In Fall 1976, Kruger moved to Berkeley, California and taught at the University of California for four years. In 1977, she became interested in photography. She published as an artist’s book, Picture/Readings (1979) consisting of photos of architectural exteriors and her musings about who lived inside the walls. In the 1980s, she began combining her experience as a visual artist with her experience as a graphic designer and found her iconic style. Her works often critique materialism, consumerism, misogyny, and prejudice in American culture and the military-industrial complex. Her influential works include Untitled (Perfect) (1980), a collage featuring a woman with hands in prayer echoing the Virgin Mary; Untitled (We Won't Play Nature to Your Culture) (1982), the image of a woman with leaves over her eyes, representing the women who are seen as those who give birth to children and are therefore a part of nature in traditional Western culture reclaiming that they themselves can also give birth to culture (art); and Untitled (I Shop Therefore I Am) (1987), a declaration of materialism set in visual reference to a credit card.
Kruger currently lives and works in New York and Los Angeles. She is a Distinguished Professor of New Genres at the UCLA School of the Arts and Architecture.
American composer Jennifer Higdon was born in Brooklyn, NY on Dec.31, 1962. Her father was a visual artist and painter, and he encouraged his children to take up and experiment with visual art. Despite no formal music education, she taught herself to play flute at the age of 15. At 18, she began her formal musical studies at 18, starting to compose at 21. Higdon has earned a Bachelor's Degree in Music from Bowling Green State University, an Artist Diploma from The Curtis Institute of Music, and an M.A. and Ph.D. from the University of Pennsylvania. She has been awarded honorary doctorates from the Hartt School and Bowling Green State University. For Classical composers, Higdon may be considered a later-bloomer, yet that has not stopped her from winning the 2010 Pulitzer Prize for Music for her Violin Concerto and three grammy awards for Best Contemporary Classical Composition, in 2010, 2018, and 2020. With its delicate balance of familiar and modern, her music may be compared to that of Impressionist Claude Debussy (Aug. 22, 1862 – March 25, 1918).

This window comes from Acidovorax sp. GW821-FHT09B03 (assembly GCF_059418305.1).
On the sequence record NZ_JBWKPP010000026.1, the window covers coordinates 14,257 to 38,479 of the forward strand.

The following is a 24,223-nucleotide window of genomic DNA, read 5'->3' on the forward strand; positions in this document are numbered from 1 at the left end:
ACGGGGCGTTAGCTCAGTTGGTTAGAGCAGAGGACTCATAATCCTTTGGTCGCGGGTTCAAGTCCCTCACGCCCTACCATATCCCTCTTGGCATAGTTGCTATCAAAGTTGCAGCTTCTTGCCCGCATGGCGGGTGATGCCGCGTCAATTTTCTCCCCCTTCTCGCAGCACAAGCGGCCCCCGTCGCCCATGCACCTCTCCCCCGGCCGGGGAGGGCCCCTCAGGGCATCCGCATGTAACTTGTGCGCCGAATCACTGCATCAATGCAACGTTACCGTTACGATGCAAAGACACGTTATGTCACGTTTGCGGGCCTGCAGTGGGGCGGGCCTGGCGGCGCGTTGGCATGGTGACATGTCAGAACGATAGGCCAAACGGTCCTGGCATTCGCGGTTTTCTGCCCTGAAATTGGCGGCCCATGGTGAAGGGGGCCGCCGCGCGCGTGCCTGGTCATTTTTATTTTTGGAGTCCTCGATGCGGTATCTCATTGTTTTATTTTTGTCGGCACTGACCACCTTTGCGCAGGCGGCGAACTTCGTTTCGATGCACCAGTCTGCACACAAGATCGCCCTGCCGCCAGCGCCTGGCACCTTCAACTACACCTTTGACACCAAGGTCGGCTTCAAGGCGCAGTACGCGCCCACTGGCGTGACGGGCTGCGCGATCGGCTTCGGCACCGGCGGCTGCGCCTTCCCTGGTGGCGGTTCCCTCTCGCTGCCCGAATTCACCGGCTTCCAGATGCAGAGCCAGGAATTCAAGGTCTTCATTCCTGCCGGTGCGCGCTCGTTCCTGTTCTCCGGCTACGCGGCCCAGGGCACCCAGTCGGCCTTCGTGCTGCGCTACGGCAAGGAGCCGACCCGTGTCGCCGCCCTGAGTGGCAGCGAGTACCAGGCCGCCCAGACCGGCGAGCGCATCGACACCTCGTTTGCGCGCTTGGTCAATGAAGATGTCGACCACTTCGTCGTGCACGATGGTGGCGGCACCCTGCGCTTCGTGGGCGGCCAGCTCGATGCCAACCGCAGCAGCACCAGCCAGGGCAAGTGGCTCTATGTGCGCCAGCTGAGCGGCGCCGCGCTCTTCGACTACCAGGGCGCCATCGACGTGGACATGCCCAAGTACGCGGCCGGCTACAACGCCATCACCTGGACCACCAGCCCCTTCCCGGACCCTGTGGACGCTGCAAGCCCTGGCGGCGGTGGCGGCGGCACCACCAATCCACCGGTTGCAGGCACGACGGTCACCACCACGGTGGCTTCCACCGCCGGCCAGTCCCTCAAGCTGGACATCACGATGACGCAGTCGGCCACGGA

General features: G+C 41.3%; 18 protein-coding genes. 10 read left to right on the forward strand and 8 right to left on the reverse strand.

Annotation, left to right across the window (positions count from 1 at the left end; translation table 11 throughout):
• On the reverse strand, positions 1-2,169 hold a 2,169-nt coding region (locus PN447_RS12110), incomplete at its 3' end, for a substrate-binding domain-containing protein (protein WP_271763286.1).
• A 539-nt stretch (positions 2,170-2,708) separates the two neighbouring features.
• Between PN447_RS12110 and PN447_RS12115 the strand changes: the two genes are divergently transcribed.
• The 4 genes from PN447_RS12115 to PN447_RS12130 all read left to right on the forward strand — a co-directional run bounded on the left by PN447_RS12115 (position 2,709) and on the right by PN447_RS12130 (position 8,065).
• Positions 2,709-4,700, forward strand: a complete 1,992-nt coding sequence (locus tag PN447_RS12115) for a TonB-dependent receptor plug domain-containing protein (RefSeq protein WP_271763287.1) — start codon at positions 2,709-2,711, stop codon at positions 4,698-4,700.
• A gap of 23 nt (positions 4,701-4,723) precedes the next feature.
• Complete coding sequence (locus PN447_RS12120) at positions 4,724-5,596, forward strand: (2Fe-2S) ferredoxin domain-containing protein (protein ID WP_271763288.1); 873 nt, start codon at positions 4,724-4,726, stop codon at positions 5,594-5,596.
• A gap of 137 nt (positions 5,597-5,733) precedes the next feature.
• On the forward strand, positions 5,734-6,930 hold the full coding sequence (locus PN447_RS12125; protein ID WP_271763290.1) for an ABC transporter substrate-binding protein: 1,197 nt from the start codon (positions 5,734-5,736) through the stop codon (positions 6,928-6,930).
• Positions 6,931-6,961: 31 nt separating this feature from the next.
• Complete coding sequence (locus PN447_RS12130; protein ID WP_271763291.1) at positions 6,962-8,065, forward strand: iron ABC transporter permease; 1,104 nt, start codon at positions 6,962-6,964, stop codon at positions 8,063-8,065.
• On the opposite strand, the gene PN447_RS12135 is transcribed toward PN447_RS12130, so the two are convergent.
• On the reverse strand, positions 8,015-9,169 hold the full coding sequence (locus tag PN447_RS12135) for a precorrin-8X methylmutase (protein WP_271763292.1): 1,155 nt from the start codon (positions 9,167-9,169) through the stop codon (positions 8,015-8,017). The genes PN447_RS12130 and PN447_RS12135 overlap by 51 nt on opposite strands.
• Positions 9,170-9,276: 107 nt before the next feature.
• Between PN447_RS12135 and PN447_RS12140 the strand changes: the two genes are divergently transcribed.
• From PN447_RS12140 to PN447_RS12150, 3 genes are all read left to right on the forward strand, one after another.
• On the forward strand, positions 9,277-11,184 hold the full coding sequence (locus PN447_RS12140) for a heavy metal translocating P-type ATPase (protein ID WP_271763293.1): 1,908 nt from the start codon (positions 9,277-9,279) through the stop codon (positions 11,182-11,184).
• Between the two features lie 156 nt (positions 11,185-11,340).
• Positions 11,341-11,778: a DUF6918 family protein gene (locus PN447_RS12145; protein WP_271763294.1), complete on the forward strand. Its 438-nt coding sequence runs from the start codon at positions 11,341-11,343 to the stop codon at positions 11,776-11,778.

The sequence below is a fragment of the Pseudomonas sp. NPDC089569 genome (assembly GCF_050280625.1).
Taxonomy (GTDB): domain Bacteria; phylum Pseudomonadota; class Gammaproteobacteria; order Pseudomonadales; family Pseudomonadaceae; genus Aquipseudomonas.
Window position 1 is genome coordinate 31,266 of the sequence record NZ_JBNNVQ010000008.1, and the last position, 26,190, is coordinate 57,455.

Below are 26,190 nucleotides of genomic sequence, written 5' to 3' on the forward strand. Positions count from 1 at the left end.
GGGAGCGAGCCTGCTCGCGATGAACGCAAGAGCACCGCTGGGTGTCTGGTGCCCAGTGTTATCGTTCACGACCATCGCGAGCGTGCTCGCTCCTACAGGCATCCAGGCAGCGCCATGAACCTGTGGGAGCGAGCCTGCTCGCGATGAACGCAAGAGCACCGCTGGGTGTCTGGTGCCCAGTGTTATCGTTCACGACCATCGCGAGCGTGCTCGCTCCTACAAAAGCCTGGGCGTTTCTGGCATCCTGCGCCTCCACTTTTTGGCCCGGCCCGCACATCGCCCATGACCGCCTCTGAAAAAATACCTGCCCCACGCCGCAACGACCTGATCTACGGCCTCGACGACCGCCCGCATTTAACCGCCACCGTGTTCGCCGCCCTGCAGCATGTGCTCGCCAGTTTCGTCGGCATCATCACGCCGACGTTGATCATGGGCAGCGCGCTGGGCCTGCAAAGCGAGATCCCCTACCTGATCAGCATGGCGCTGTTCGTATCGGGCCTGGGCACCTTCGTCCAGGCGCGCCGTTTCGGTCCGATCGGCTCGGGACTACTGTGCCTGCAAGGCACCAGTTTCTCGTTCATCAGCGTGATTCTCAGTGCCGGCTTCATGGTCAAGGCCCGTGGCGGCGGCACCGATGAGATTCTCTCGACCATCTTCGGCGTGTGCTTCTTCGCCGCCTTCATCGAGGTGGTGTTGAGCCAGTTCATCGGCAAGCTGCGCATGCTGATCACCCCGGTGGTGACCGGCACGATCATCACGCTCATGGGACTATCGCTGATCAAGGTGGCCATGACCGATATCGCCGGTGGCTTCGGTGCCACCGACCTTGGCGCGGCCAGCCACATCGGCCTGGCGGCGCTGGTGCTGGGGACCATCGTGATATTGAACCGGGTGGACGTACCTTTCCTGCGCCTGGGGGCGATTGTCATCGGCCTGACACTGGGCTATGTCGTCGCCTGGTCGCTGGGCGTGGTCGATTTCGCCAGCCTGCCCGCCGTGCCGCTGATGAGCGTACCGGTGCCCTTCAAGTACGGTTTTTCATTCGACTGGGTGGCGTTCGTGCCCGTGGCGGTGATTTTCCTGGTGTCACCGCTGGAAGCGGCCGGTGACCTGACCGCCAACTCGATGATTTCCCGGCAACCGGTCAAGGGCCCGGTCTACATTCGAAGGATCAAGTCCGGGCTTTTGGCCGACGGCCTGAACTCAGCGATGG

Higdon's works are frequently performed with more than 200 performances each year. Her lush orchestral work, blue cathedral (2000), is one of the most performed contemporary orchestral works in the repertoire with more than 650 performances since its premiere. Her works are relatable and familiar but include interesting tonal shifts and contemporary themes. In the blue cathedral program notes, she wrote,
"Blue...like the sky. Where all possibilities soar. Cathedrals...a place of thought, growth, spiritual expression...serving as a symbolic doorway in to and out of this world.... I began writing this piece at a unique juncture in my life and found myself pondering the question of what makes a life. The recent loss of my younger brother, Andrew Blue, made me reflect on the amazing journeys that we all make in our lives, crossing paths with so many individuals singularly and collectively, learning and growing each step of the way."
Dr. Higdon currently holds the Rock Chair in Composition at The Curtis Institute of Music in Philadelphia, PA.